Barry Saunders

Naming lottery winners helps keep us honest

A big illuminated sign shows the latest jackpots for the N.C. Education Lottery at C Mini Mart on Poole Road in Raleigh on Monday. This store is one of the top sellers of lottery tickets in the area. There currently is discussion in the N.C. House as to whether lottery winners should be allowed to remain anonymous.
A big illuminated sign shows the latest jackpots for the N.C. Education Lottery at C Mini Mart on Poole Road in Raleigh on Monday. This store is one of the top sellers of lottery tickets in the area. There currently is discussion in the N.C. House as to whether lottery winners should be allowed to remain anonymous. cseward@newsobserver.com

“Sunlight,” Supreme Court Justice Louis Brandeis wrote, “is ... the best of disinfectants; electric light the most efficient policeman.”

Halleluyer!

Legislators need to consider that bon mot before passing a bill allowing the identity of N.C. Education Lottery winners to remain hidden from the public.

There already exists deep distrust of government: the last thing we need is for the Powerball winner’s identity to remain hidden.

State Rep. Darren Jackson, D-Wake, who proposed the bill, lamented that winners are being used to promote the lottery. Of course they are. Who else are they going to use – the losers?

Nobody will be inspired to plunk down their moolah if they show me standing there, frowning, with a fistful of losing tickets.

If, however, you show a pretty 26-year-old woman holding a giant check for $188 million – as happened last month in North Carolina – everybody who sees it is going to picture himself or herself standing there in her place.

Not only does publicizing the winners encourage others to play, but not publicizing them makes it a certainty that fewer people will play.

As is the case with all of our selfless elected public servants, Jackson is only looking out for the best interests of others. The fact that his daddy hit the jackpot for a million bucks in 2007 is purely coincidental.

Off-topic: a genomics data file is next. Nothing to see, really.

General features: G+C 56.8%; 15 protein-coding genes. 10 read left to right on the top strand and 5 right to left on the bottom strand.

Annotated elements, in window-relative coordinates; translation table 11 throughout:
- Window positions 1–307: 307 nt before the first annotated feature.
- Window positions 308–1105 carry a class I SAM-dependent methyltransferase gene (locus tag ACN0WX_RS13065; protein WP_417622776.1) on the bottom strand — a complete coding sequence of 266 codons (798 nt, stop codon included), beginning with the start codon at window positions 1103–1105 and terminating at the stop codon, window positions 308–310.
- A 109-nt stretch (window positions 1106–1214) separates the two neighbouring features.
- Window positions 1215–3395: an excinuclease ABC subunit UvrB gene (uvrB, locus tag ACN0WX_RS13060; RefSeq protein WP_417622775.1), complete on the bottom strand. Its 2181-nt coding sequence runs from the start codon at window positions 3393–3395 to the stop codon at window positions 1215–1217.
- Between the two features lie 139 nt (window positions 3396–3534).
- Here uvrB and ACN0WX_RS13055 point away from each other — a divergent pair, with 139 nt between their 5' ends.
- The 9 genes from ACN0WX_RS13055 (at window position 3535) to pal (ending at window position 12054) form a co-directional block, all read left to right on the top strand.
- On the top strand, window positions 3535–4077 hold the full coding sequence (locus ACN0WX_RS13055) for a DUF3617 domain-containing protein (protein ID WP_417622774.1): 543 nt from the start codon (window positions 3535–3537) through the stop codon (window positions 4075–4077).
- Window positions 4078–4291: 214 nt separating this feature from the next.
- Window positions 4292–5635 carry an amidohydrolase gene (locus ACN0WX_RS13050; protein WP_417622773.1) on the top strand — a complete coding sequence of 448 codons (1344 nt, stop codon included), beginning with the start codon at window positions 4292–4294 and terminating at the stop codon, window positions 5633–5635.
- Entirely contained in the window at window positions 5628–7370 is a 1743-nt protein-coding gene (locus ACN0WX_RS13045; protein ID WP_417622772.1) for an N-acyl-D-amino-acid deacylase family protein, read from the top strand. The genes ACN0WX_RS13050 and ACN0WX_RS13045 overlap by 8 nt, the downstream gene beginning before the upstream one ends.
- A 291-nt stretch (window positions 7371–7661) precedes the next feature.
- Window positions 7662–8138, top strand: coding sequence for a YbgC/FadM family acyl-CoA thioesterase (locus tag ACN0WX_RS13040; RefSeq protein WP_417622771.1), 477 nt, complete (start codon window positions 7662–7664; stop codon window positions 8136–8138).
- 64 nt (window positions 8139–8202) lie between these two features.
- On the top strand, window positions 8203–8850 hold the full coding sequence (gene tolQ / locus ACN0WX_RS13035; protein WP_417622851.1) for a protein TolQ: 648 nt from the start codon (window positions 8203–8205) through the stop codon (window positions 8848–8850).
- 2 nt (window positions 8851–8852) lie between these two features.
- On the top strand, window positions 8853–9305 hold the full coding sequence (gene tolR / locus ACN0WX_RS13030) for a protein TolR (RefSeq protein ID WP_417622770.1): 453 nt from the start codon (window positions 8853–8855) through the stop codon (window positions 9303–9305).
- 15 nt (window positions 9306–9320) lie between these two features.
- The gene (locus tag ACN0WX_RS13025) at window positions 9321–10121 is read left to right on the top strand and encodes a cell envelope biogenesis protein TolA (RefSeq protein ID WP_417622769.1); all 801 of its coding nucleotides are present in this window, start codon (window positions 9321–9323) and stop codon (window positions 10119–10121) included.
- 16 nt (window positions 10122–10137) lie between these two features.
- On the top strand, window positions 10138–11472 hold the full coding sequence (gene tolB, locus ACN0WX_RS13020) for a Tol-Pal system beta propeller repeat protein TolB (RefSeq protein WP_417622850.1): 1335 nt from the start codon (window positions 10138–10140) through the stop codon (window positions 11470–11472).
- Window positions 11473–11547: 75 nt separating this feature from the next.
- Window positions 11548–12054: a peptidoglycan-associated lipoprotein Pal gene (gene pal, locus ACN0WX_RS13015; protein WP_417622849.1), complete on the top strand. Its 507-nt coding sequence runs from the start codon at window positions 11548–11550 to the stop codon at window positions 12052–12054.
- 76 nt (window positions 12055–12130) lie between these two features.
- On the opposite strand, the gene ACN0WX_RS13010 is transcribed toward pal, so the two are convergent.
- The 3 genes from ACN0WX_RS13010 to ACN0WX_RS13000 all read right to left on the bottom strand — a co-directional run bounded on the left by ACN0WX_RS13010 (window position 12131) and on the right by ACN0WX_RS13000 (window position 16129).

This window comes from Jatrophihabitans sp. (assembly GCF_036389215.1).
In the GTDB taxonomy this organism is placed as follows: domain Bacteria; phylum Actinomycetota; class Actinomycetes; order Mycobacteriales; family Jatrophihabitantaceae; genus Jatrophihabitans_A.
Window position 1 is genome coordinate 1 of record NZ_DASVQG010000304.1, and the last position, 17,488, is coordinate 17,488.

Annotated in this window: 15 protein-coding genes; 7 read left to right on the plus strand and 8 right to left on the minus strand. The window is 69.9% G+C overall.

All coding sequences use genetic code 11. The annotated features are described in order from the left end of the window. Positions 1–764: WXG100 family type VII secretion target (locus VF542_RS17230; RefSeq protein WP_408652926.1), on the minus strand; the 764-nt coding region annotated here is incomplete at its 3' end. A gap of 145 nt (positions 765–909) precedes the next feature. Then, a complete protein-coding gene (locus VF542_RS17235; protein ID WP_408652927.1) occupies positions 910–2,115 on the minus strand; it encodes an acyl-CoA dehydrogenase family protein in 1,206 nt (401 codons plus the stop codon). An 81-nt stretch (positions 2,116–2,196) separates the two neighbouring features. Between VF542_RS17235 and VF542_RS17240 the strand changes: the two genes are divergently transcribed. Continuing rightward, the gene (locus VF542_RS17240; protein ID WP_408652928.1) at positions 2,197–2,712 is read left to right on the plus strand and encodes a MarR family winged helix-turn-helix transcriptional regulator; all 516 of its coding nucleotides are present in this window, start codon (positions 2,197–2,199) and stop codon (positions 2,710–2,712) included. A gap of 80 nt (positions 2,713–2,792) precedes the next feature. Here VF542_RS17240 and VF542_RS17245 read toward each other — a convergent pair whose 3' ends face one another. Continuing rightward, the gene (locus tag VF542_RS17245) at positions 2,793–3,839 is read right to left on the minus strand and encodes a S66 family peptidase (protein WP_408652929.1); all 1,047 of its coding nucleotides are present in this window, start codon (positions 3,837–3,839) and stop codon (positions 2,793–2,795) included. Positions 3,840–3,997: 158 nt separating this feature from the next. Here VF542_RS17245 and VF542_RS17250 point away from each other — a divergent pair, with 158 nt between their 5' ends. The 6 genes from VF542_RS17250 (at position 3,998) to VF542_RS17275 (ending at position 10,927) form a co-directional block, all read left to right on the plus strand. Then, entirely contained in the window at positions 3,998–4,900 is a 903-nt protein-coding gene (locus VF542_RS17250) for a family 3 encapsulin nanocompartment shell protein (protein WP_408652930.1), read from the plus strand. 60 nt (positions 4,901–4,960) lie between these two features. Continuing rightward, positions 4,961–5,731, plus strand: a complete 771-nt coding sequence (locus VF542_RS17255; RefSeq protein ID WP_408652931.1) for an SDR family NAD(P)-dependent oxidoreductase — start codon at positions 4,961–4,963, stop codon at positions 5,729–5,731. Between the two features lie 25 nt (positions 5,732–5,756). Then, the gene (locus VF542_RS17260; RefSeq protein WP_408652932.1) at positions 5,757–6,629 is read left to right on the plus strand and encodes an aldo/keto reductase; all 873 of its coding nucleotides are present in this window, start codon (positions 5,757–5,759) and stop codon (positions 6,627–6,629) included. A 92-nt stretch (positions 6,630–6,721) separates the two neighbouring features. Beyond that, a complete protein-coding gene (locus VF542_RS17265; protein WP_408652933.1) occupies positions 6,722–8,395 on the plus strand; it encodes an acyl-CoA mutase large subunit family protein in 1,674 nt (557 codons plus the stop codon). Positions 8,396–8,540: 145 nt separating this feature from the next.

Once, at the late, deeply lamented Brothers III un-gentlemen’s club, the same patron won the jug of money two nights in a row. As the deejay patiently explained each night, any contest involving money had to be a game of knowledge or skill, so if the ticket you bought was pulled, you had to answer a very difficult question – typical: What color is a blue car? – or be able to drop a coin in the jar on the stage within 30 seconds.

There was suspicion at the dreadlocked dude’s good fortune, but the fact that it was public allayed most people’s fear of a fix. Besides, it was Bubblicious’s first night back after her getting saved didn’t take, so nobody was all that concerned over the money because they would have spent it before leaving, anyway.

Imagine, though, the level of suspicion with which his consecutive wins would have been met had the antiseptic power of lights not shone brightly. Of course, during the drawing was the only time the lights there shone brightly.

Van Denton, a lottery spokesman, agreed with Justice Brandeis and with Ben, beloved owner of the even more beloved Brothers III.

“We think government works best,” Denton said, “when it works openly and transparently.

“If you play the lottery and you’re spending $2, $5 or $20, we think you deserve to know who are the winners of the prize you were competing for. ... The awareness that real people – a waitress, a retired banker – are the winners is important.”

Jackson, the bill’s sponsor, expressed fear that identifying lottery winners subjected them to scam artists trying to separate them from their winnings. He said that after his father won $1 million, he “got calls from solicitors for months” afterward.

Hell, I’ve never won anything and I get calls from solicitors every night.

Denton said, “For the fiscal year from July through June 2014, we’ve awarded $1 million or more 45 times. None of those folks have called back and said they were subjected to harassment because” they won a bundle.

Of course they got a lot of attention, but that would’ve happened even had their names not been made public.

Want to know how you’ll know my number hit?

When you see the mailman deliver that Z.Z. Hill boxed set of albums I’ve been pining for for 10 years but couldn’t quite pull the trigger on because the shipping and handling cost was too high. You’ll also know my first cousin’s second wife’s boyfriend’s birthday was the winning number when you see the O’Jays performing “Love Train” in my front yard as I gnaw on the succulent bones of contentment – pig’s feet.

How can you tell when your neighbor’s lucky number hits? When you hear Sweet Thang, gazing out the front window, say, “My, but the Johnson’s double-wide is looking particularly fetching these days. Are those new pink flamingos in their front yard?”

There is no disputing that people who hit big are going to be inundated with fake friends and faker family members they’ve never met once they appear on TV holding that big check.

Take my dear, sweet cousin. You know, the one who just hit for $188 million in the Powerball. I plan to call her – just to say “hey” and to tell her about a can’t-miss investment scheme. I mean plan.

First, though: Does anyone remember her name?

Saunders: 919-836-2811 or bsaunders@newsobserver.com

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